Purely from a quality standpoint, the best optical gear from Asia is superb and in my opinion the hunting optics being made in Japan are surpassed by only a few European companies. I insist on good optics, particularly where riflescopes are concerned.
Vixen makes good optics and like many other makes is innovative and aggressive in maintaining strict quality control over its products. Importantly, its products are reasonably priced.
My test Vixen 6-24×58 is an impressive optic and is a big scope — it’s 357mm long and weighs 800 grams. It features a 4:1 magnification ratio from 6x to 24x. It has a fast-focus dioptre adjuster at the back of the ocular lens.
Parallax can be adjusted via a side-focus knob, from 40 metres to infinity.
The battery compartment for illumination of the second-plane reticle is on top of the ocular eyepiece. There are 11 brightness settings. Power is provided by a single Lithium CR2032 battery.
The test scope has a German #4 reticle but you can opt for versions with a mil-dot or a BDC10 reticle.
The Vixen has fine ⅛ MOA adjustments for elevation and windage; each click is sharp and tactile. Once you have zeroed this scope, by loosening off a small screw in the top of the dial you can return the setting to zero.
Most unusual in this day and age, the Vixen has a two-piece main tube; the front section with an enlarged objective housing is inserted into the turret housing, which is made as an integral part of the rear tube section.
The finish is a dull matte black.
Exit pupil is 9.6mm at 6x and 2.4mm at the top magnification.
Additionally, the Vixen features a consistent eye relief of 90-91mm. Constant eye relief is most desirable, especially on a hard-kicking rifle, On many scopes in this magnification range, eye relief can shorten by up to 25mm as power is increased.
The Vixen has a field of view that shrinks from 5.4 to 1.4 metres at 100 metres. A lot of shooters think that a 58mm front glass would give us a much wider field of view, but objective diameter doesn’t determine field, nor is the 30mm tube diameter a key factor.
Using a specialised chart designed for examining the resolution of optical instruments, I found the image was excellent from the centre out to the edges with only a slight degradation noticed past 14x.
Still, I was able to cleanly resolve down to the #4 block on the chart at 20x. During this testing, I noticed no curvature of field or spherical aberration.
Contrast was very good and no astigmatism was noted. No barrel distortion and no rolling distortion was present, but I did notice some pin-cushion distortion.
In the evening I checked the Vixen’s low light performance. After cranking the magnification down to increase exit pupil diameter, the Vixen impressed me with its light transmission capabilities. I was able to detect and successfully engage targets that were barely visible to the naked eye.
While the 6-24x is not optically equal to the top-of-the-line Vixen Artes Tactical scopes which have ED glass, it’s a good optic, especially for the cash.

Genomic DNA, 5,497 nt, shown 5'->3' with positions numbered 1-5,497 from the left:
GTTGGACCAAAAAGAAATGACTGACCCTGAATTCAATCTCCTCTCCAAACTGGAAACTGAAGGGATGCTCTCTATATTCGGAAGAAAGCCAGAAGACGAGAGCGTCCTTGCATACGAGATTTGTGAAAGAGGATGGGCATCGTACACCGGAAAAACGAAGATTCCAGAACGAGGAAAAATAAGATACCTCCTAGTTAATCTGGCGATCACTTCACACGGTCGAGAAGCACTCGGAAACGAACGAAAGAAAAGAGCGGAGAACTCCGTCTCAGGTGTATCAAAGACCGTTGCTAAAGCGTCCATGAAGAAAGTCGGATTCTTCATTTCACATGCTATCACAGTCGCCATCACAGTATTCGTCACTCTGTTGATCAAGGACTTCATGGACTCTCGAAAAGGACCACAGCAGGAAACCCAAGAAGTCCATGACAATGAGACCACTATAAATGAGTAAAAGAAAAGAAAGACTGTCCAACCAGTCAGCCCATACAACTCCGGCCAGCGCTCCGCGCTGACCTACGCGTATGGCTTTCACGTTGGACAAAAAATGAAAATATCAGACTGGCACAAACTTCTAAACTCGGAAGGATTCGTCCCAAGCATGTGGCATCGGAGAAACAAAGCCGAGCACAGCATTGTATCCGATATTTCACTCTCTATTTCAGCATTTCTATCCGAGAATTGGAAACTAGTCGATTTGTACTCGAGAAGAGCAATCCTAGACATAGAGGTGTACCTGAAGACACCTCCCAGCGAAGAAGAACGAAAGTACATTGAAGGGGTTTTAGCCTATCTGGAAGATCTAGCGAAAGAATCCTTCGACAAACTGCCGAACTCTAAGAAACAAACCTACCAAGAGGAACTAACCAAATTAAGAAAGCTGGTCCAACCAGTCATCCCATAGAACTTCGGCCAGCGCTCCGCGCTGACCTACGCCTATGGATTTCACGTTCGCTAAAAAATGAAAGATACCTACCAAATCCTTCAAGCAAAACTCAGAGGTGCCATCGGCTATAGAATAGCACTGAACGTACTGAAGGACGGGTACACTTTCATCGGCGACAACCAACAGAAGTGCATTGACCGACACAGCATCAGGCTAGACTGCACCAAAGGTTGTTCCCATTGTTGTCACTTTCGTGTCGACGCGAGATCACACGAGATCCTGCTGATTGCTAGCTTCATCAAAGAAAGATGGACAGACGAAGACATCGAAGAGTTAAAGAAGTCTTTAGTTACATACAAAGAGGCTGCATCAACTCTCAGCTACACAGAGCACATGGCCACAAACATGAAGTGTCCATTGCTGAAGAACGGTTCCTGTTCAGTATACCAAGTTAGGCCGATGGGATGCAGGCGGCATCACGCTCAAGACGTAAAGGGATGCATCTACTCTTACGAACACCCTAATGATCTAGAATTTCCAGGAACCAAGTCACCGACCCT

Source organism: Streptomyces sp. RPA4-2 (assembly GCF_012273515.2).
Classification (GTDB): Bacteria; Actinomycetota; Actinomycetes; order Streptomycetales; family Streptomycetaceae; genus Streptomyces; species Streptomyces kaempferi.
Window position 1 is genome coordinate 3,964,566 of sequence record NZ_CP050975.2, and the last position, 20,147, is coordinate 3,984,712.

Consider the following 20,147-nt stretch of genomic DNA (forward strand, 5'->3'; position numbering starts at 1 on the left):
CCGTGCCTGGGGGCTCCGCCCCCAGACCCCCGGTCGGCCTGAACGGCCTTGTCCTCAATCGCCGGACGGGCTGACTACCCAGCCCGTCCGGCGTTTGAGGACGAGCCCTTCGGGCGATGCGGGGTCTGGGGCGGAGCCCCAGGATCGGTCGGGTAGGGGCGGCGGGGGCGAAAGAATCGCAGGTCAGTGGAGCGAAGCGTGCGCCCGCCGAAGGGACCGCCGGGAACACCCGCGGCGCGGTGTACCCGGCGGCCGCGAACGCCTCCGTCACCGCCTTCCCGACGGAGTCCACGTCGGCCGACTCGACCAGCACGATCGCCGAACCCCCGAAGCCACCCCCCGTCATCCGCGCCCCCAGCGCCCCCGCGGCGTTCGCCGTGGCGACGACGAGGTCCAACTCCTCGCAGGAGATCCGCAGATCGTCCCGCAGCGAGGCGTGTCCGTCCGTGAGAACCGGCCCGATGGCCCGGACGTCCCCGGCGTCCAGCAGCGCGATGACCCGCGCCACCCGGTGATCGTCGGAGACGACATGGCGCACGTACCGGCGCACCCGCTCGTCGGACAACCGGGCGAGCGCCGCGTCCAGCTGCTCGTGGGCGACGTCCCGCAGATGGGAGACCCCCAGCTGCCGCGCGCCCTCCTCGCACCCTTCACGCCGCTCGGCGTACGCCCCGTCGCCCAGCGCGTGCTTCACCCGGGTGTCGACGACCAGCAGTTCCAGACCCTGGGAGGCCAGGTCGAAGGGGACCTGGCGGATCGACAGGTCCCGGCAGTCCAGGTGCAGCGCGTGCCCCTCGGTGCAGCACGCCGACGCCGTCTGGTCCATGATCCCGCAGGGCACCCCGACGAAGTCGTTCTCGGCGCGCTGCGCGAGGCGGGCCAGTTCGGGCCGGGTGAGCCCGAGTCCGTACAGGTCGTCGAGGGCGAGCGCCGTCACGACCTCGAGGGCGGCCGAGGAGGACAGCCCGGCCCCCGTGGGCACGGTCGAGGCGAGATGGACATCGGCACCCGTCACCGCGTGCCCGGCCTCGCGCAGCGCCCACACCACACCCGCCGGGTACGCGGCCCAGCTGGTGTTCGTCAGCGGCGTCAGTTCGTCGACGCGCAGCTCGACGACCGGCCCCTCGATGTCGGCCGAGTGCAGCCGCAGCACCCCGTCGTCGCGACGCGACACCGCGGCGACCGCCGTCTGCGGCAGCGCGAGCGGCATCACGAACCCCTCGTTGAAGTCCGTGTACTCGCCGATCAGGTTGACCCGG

The Vixen features precision broadband coatings to fully multi-coat each lens, thereby reducing lost light to a minimum.
Chromatic aberration, or fringing, is a problem that has plagued optical designers, particularly at higher magnifications. Chromatic aberration occurs in a scope when the objective lens bends white light towards the reticle. The white light then separates into different colours, each colour bending at a slightly different angle. As a result, all the colours don’t focus at the same point.
This shows up as a bluish or yellowish edge on the image, particularly straight black-and-white edges.
In the test scope, chromatic aberration is reduced by using multiple lens elements composed of different types of glass. The combination of low-dispersion positive lenses and high-dispersion negative lenses results in the red and blue colours recombining.
Although cost-effective, this method adds weight and does nothing to bring the green light back into focus with the red and blue light. The best it can do is to minimise the focus separation between the green light and red/blue light, causing residual colour fringing in the image.
Nonetheless, the result of compound lenses and broadband multi-coating in this Vixen is a brighter, sharper image.
In order for the scope to be useful for long range shooting, its adjustments must be both reliable and repeatable. To properly a valuate the capabilities of the Vixen, I mounted it to a Sabatti Rover Scout.
With a 100-yard zero established, I fired a test group to set a baseline for the rifle, optic and ammunition. With zero confirmed, I then ‘shot the square’ by firing a centre shot and then, in turn, dialling 16 or 32 clicks of elevation or windage to shift to the next aiming mark.
The scope’s adjustments tracked accurately and repeatedly and returned to zero.
The Vixen 6-24x58mm is not a budget-priced scope, but it is considerably less expensive than some of the high-tech target scopes on the market.
If you’re looking for a quality scope in this magnification range for your long-range hunting or varmint rig, the Vixen 6-24×58 is definitely one to consider.
- Manufacturer: Vixen Optics, Japan
- Magnification: 6-24x
- Objective lens: 58mm
- Main tube: 30mm
- Overall length: 357mm
- Weight: 800g
- Reticle: glass-etched German 4, illuminated
- Adjustments: 1/8 MOA clicks
- Eye relief: 90-91mm
- Exit pupil: 9.6-2.4mm
- Field of view: 5.4-1.4 metres at 100 metres
- RRP: $1490 (2022)
- Distributor: CR Kennedy, www.huntingdepot.com.au